The ‘NSW Speedway Act’ in 1959 and consequent required investment in the facility to meet new safety standards was the final death-knell for this fondly remembered circuit.

The parts of the track added in 1952 remain but the airstrip section is long gone, the area is now known as the Whalan Reserve, it comprises the Mount Druitt industrial estate and Madong Avenue Primary School.

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Current google earth aerial shot of the circuit area. (speedwayandroadracehistory.com)

Bibliography…

The Nostalgia Forum Mount Druitt thread, particularly the contributions of Stephen Dalton and ‘wirra’. Sydney Morning Herald 14 August 1954, speedwayandroadracehistory.com

Photos…

John Ellacott, TR0003, G & L Liebrand Collection

Finito…

noige

(Automobile Year/DPPI)

Nigel Mansell blasts his Lotus 87 Ford through the North Sea sand dunes of the fabulous Dutch circuit on August 30 1981…

Mansell joined the team in 1980, contesting the Austrian, Imola and Canadan Grands Prix.

In Holland he qualified his Cosworth powered Lotus 87 17th in a field of 30, 5 cars were non-qualifiers. His race was a short one though, he retired with an electrical failure on the races first lap. Alain Prost took the Renault RE30 win from Nelson Piquet, Brabham BT49C Ford (Piquet won the drivers title that year and Williams the constructors) and Alan Jones’ Williams FW07C Ford.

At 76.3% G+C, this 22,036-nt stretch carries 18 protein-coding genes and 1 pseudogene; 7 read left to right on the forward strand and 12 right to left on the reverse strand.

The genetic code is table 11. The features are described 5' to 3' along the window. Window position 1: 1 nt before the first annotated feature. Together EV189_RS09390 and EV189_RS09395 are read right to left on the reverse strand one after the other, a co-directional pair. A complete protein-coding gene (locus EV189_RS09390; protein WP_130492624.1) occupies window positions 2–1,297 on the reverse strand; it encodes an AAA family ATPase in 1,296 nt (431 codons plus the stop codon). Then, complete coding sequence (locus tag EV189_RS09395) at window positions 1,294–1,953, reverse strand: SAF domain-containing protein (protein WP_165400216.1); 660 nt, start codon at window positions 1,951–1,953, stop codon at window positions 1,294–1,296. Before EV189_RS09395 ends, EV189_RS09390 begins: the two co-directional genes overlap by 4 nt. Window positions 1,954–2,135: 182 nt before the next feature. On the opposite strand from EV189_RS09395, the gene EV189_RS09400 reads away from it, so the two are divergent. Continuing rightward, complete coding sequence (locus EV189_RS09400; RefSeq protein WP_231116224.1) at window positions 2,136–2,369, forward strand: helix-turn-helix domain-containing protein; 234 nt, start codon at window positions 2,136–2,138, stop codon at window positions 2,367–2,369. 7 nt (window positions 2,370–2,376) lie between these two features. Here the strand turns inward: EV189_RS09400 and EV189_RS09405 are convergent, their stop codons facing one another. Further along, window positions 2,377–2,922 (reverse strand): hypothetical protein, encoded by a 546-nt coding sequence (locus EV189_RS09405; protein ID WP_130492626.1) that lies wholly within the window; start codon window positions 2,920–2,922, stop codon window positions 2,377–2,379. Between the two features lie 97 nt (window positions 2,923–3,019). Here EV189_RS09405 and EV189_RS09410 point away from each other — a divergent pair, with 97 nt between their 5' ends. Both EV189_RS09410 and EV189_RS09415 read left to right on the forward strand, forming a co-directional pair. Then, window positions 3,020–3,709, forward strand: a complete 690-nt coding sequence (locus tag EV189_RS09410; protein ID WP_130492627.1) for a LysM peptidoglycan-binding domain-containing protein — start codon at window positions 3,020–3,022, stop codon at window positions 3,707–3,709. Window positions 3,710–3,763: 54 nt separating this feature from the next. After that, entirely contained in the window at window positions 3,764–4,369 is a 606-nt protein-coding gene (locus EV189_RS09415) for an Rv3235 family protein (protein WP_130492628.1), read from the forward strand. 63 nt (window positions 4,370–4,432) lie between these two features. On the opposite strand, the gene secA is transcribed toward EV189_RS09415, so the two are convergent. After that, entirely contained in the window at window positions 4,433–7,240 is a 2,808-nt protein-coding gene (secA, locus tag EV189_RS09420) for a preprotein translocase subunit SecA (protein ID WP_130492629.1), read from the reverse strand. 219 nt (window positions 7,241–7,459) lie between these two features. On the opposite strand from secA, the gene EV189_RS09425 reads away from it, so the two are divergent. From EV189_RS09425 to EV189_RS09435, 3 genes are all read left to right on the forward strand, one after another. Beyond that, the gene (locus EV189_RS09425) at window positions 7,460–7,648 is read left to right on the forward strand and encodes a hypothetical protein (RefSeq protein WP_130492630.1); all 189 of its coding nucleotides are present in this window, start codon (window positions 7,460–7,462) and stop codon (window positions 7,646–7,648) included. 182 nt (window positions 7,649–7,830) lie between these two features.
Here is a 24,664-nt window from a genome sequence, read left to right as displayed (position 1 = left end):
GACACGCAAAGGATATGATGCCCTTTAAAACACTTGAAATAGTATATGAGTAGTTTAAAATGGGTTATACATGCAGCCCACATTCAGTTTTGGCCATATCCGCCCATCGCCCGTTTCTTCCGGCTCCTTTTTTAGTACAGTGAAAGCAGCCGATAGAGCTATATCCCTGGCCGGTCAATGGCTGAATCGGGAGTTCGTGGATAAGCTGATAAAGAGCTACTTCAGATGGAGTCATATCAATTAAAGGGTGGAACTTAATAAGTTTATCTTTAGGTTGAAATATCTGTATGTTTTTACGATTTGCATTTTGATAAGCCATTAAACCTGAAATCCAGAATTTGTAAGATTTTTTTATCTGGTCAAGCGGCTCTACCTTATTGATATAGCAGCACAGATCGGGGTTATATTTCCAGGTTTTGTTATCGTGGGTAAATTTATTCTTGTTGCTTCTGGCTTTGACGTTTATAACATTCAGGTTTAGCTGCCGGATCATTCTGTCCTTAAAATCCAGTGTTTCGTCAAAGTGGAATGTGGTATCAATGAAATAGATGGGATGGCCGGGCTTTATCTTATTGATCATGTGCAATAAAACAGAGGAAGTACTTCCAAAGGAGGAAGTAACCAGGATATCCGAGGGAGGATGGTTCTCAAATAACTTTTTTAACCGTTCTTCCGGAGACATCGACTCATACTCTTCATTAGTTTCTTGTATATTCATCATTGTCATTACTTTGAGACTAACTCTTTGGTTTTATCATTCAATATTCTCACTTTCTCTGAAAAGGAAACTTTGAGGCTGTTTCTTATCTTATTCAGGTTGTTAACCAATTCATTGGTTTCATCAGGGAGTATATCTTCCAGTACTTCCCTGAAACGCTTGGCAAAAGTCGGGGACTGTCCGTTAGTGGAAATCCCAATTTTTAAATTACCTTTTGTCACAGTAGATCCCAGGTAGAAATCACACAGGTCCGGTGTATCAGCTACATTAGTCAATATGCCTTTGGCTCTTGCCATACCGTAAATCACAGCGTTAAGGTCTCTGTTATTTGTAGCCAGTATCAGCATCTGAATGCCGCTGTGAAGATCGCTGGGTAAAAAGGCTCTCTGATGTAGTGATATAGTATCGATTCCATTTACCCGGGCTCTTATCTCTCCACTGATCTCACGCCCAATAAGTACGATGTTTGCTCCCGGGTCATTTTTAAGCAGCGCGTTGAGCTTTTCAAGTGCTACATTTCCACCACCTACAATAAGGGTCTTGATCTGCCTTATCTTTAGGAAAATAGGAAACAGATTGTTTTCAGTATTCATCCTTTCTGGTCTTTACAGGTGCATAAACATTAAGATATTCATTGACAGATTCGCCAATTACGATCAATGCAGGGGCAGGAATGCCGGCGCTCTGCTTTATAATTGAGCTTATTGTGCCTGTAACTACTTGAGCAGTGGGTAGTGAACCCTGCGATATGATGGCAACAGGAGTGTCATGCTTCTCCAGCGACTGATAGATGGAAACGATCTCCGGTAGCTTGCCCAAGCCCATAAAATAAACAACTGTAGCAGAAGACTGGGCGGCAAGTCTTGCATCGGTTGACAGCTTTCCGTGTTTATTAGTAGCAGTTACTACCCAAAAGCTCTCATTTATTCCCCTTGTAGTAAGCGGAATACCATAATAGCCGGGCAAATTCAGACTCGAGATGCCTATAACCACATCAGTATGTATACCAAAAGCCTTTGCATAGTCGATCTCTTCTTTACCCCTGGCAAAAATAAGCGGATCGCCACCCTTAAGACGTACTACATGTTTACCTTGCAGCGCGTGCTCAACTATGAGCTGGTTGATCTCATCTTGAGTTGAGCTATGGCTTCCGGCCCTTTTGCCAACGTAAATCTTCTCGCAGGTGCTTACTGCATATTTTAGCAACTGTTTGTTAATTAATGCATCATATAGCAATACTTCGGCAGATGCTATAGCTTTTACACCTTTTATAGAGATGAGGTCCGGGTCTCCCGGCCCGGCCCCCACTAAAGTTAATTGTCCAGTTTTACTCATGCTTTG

Mansell finished his first full season with 8 points, 14th in the drivers championship and a best placing of 3rd at Zolder, Belgium.

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Mansell, Zandvoort 1981. (The Cahier Archive)

Photo Credit…DPPI, The Cahier Archive

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(LAT)

Stirling Moss leads the 1956 Australian Grand Prix at Albert Park in his works Maser 250F…

The dark, gloomy, wet weather shot could be in Europe. Stirling won the 80 lap, 250 mile race held on 2 December 1956 by a lap from teammate Jean Behra, Peter Whitehead’s Ferrari 555 Super Squalo, Reg Hunt’s Maser 250F and Stan Jones similar car.

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Moss on the very wet grid of the ’56 AGP at Albert Park, alongside is teammate Jean Behra also 250F mounted. Note the battery pack and starter about to be inserted thru the svelte, trident badged nose. Shell oils by the look! (Moss)

The excitement of this post Melbourne Olympic Games race meeting run over two weekends I covered in an article about the Australian Tourist Trophy which Moss also won the week before, in another works Maser, this time a 300S, click here to read it;

https://primotipo.com/2016/01/29/1956-australian-tourist-trophy-albert-park/

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Moss during the 1958 Melbourne Grand Prix metting in Rob Walker’s Cooper T45 Climax. He raced sans the rear engine cover in the final, such was the heat, so this is a practice shot or heat (Fairfax)